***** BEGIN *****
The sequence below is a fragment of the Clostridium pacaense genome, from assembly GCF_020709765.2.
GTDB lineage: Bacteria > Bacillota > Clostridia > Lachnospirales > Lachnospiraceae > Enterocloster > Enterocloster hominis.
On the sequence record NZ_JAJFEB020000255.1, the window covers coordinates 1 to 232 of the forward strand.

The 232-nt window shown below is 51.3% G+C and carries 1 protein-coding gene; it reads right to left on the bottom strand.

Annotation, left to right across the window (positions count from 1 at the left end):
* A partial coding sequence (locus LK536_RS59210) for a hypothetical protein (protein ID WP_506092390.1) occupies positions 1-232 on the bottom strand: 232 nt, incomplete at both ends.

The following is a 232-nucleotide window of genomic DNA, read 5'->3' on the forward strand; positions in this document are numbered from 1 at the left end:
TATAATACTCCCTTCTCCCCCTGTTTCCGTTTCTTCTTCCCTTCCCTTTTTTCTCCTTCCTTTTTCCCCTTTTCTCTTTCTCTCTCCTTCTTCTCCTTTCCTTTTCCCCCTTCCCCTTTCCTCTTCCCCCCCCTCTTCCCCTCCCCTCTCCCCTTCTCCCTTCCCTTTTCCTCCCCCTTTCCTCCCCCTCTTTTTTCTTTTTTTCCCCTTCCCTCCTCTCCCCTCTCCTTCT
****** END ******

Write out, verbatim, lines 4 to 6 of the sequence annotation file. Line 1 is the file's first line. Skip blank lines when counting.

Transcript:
The 232-nt window shown below is 51.3% G+C and carries 1 protein-coding gene; it reads right to left on the bottom strand.

Annotation, left to right across the window (positions count from 1 at the left end):
* A partial coding sequence (locus LK536_RS59210) for a hypothetical protein (protein ID WP_506092390.1) occupies positions 1-232 on the bottom strand: 232 nt, incomplete at both ends.